periostracum


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per·i·os·tra·cum

 (pĕr′ē-ŏs′trə-kəm)
n. pl. per·i·os·tra·ca (-kə)
The tough horny or fibrous outer covering of the shell of many mollusks and brachiopods.

[New Latin : peri- + Greek ostrakon, shell; see ost- in Indo-European roots.]

periostracum

(ˌpɛrɪˈɒstrəkəm)
n
(Zoology) zoology the thin outer organic covering of a mollusc shell
References in periodicals archive ?
The shell lacks a periostracum, but the inner shell ranges from white to purple (Allen 1977), and the exterior of the shell may be striped purplish, brown, or yellow (Hertlein 1959).
Bivalves are commonly articulated and typically preserved as composited external and internal molds (Pojeta 1971) coated by a black film, presumably the remains of periostracum.
In most cases, only the exoskeletons of bivalves and gastropods are depicted, with emphasis on the periostracum (the outermost layer of the shell), growth lines, and umbo.
The ground colour ranges from a pale yellowish white to a deeper pinkish or orangebrown; in fresh specimens this is overlain by a fine, irregular whitish mottling, which is in turn overlain by a thin, rather glossy, corneous periostracum.
Its periostracum is greenish brown to brown and darkens to black with age, and its nacre is usually deep purple (Parmalee and Bogan, 1998; Williams et al.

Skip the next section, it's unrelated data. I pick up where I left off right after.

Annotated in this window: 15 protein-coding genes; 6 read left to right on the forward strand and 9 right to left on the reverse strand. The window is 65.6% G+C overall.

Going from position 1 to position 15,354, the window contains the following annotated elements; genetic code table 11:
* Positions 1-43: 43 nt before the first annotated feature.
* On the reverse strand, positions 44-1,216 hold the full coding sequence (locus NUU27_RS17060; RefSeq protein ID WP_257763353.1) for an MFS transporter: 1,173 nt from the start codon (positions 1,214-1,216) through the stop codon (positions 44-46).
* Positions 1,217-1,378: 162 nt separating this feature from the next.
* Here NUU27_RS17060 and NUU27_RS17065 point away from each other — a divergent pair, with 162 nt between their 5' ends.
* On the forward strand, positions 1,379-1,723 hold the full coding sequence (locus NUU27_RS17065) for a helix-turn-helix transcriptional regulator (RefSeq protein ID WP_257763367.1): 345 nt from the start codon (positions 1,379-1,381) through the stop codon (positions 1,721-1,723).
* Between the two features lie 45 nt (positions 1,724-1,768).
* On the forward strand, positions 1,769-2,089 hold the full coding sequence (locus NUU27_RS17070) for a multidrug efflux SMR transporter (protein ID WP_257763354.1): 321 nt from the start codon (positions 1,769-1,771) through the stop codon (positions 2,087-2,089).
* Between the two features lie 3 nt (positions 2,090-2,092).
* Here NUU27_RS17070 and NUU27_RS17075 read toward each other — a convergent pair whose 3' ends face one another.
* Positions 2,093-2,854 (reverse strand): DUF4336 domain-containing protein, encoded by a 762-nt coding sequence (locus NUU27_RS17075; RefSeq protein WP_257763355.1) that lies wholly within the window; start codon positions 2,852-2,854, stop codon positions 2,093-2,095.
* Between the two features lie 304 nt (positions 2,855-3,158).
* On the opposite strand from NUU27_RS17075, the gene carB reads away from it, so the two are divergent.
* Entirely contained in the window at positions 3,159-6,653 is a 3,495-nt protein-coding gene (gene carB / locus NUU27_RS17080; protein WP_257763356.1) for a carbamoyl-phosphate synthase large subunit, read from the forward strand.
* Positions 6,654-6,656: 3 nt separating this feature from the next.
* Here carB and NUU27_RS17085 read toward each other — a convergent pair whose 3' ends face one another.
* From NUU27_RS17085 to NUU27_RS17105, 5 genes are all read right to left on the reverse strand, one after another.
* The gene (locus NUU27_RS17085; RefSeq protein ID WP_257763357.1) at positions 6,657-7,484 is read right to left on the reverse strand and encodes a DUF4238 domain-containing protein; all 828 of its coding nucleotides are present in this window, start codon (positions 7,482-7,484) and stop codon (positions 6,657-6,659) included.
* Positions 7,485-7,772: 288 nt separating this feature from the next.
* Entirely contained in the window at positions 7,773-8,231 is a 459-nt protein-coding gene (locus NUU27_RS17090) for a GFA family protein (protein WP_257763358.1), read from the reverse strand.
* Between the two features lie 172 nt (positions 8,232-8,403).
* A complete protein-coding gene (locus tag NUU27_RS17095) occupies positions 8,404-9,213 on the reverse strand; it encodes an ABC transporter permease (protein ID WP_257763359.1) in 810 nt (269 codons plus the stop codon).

The periostracum is thin and one of the albuminoid, having the function of segregating deleterious substance from outer environment.
luteola 0 5 303 189 Lampsilis cardium 0 0 109 118 Total number of species 2 5 20 19 Total number of individuals 3 9 980 961 (a) Ohio Endangered (b) Ohio Threatened (c) Ohio Species of Special Concern live = collected alive dead = collected as a freshly dead shell (nacre lustrous and periostracum intact) weathered = collected as a weathered dead shell (nacre not lustrous and periostracum intact) subfossil = collected as a subfossil shell (nacre and periostracum eroded) Table 2 Distribution of mussels collected from the Symmes Creek watershed prior to 2004.
Nance Ferry and McKinney Island Site deposits appear to be the result of muskrat activity, based on the overall small size of the mussels, incisor marks on the periostracum (Fig.
68) well-preserved when found but extremely fragile, sinistral, thin, globose, spire obtuseconical, body whorl extremely inflated (Harmen & Berg 1971); subfossils lacking periostracum.
However, this clam is known to experience several morphological abnormalities, including warts, pustules, discoloration of the periostracum, and infectious agents such as protozoas and Rickettsia-like prokaryotes (Kent et al.
meretrix observed then, most of them still with the periostracum intact, suggest that the species may have died out in the system only recently.